Tips On Designing Menus For Websites
Tips On Designing Menus For Websites
The devil is in the detail and it is the little things which have the biggest impact. Think of a website, while most believe that the content decides the popularity, it is often the ignored details like the navigation menu which either makes it a winner.
Navigation influences website popularity in two ways:
- When the site is easy to use, it results in higher conversion rate
- Websites which are ranked higher have an efficient navigation system.
Popular Navigation Trends
Before diving into tips on designing navigation menus, it is important to know trending designs. They are:
- Bottom screen: While it is common to install the navigation menu at the top of the page, bottom placement coerces the user to scroll down to get to the next page. In the process, the content of the page, which would otherwise be overlooked, is glanced upon.
- Animated: Animation was the most popular trend in 2015. It is still popular but can easily turn counter-productive when used in excess.
- Full screen: Here, navigation menu is infused into the design. Such an approach can be lucrative for a website when the content is engaging. Detailing and design can either be subtle or focal. You, as a designer have struck the target, when the user assumes that the navigation tool is the main content.
- No navigation: A suitable approach for small sites is ‘no navigation.’ Do not consider this approach when you have multiple sites.
- No button navigation: What is the new style, you ask? It is text as a button. There are some trends which are skeptical, but are trending, none the less. Convert a simple, well-spaced text, as a line, either at the top of the page or bottom, into a navigation tool. Use this approach only when the page contains a full size image.
- Page scroll navigation: Navigating through a single page is simple and does not need any obvious design cues. Users scroll up or down to find more content.
Now, that the types of navigation menus are elucidated, here are tips on how to get it right:
- Descriptive labels: Adding descriptive labels not only simplifies navigating through the website, it also improves SEO and conversion. Adding descriptive labels is a good strategy to indicate relevance to search engines. When there is a general Google search, the link to your website turns up if it has the matching keyword. Visitors find navigating easy when there is a descriptive message. Time is not wasted on visiting every other place than what is being searched for. Customers or visitors are the epicenter of the website popularity. Ensure that the website offers a positive experience. Refrain from using labels like ‘services’ or ‘products.’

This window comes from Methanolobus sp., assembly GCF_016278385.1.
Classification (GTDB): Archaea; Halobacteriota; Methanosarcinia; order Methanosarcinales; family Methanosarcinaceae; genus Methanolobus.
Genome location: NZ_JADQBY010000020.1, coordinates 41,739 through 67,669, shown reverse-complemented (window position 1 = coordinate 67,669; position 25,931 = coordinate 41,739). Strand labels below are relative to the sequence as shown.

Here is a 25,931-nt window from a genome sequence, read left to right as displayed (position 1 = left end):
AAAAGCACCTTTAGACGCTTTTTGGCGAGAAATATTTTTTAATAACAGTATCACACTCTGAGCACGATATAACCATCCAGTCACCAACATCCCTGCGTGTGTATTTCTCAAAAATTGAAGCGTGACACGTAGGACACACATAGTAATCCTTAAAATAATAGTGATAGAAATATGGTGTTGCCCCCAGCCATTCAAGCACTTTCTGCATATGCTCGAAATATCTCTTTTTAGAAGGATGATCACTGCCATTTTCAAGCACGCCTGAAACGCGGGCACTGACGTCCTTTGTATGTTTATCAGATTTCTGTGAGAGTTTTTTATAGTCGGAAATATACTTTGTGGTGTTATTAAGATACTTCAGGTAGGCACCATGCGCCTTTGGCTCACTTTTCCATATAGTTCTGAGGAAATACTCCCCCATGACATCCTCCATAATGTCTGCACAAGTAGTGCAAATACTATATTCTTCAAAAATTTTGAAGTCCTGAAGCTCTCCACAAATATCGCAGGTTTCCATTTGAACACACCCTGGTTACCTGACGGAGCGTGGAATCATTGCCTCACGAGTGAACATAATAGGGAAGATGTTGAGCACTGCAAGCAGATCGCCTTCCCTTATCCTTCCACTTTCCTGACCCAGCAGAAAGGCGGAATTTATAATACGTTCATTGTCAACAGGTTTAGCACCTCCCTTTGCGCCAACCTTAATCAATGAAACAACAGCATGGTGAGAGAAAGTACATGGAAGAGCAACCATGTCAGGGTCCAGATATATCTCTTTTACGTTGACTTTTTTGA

- Ditch the format based tool: There are descriptive labels which specify the nature of the content without divulging the essence of it. You don’t want to make such an elementary mistake. Avoid labels like ‘wallpaper’, ‘videos’ or ‘photos.’ When a user is interested in a specific topic, they aren’t worried about the presentation so long as they get what they seek.
- Rule of 7: Limit the number of menu items to seven. Seven is not that large a number that it confuses the visitor neither is it brief to leave open ended questions. Ensure that navigation is concise. Use tools like ‘Link Juice Calculator’ to count the number of links. Also, this tool calculates the increase in authority when the link number is cut down. Consider a navigation which involves 50 items, each combined with a button and link. In the end, there are 200 pages, in total. Meaning that the authority required is divided between each of the 200 pages when the homepage is passed. Now, if the links is brought down by half, authority requirement is doubled, with a likeliness of increased ranking of the interior pages.
- Order is as important as content: Like any list, in a navigation menu, the items in the beginning and the end are the most important. A phenomenon known as the ‘serial position effect.’ Pick out the two most prominent options and place it at the beginning and the end. The first option must be what the visitor wants.
- Designing is only the beginning: The work of a designer does not end when the page is completed. It is important to revisit and evaluate the operation and effectiveness of the navigation tool. Remember, digital ink never runs dry. It is good practice to rely on Analytic tools to evaluate the efficiency of the navigation tool: is it attracting high traffic? Is the conversion rate high? What is the behavior of the visitor? Make necessary changes if the results are below expectations.
Design is an element of the creative field; therefore there are exceptions to every rule. The only way forward is by seeking help from the assessment of an Analytical tool and making necessary changes.